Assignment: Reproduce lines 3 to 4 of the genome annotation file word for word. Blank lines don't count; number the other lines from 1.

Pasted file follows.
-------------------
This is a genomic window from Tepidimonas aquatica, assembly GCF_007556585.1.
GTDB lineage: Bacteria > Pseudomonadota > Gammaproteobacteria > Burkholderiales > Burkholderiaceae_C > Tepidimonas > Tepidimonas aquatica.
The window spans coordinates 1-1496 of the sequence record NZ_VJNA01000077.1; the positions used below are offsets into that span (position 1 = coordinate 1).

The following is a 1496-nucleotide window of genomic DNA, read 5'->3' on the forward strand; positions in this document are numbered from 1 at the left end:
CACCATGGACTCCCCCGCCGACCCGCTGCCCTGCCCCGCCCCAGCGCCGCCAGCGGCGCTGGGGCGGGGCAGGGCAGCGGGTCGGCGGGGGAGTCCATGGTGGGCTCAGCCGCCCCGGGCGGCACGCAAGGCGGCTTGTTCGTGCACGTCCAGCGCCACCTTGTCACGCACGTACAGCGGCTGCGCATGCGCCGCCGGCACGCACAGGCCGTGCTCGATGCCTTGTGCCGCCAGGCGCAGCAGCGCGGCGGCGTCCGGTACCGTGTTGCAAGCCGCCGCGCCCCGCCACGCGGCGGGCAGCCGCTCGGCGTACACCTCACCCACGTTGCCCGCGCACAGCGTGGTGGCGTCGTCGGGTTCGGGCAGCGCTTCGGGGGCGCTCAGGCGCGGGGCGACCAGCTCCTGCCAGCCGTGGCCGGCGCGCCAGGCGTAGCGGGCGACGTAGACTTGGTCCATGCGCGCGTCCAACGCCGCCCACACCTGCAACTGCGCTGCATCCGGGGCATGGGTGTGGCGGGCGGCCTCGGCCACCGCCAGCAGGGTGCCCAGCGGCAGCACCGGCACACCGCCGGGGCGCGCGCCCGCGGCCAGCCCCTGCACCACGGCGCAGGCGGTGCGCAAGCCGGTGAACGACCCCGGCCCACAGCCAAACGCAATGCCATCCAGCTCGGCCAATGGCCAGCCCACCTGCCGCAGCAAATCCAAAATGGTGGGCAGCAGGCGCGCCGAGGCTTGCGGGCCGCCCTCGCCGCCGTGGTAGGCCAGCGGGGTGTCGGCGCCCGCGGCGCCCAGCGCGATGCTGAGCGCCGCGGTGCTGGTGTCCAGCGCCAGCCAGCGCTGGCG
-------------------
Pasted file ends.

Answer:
The window spans coordinates 1-1496 of the sequence record NZ_VJNA01000077.1; the positions used below are offsets into that span (position 1 = coordinate 1).

The following is a 1496-nucleotide window of genomic DNA, read 5'->3' on the forward strand; positions in this document are numbered from 1 at the left end: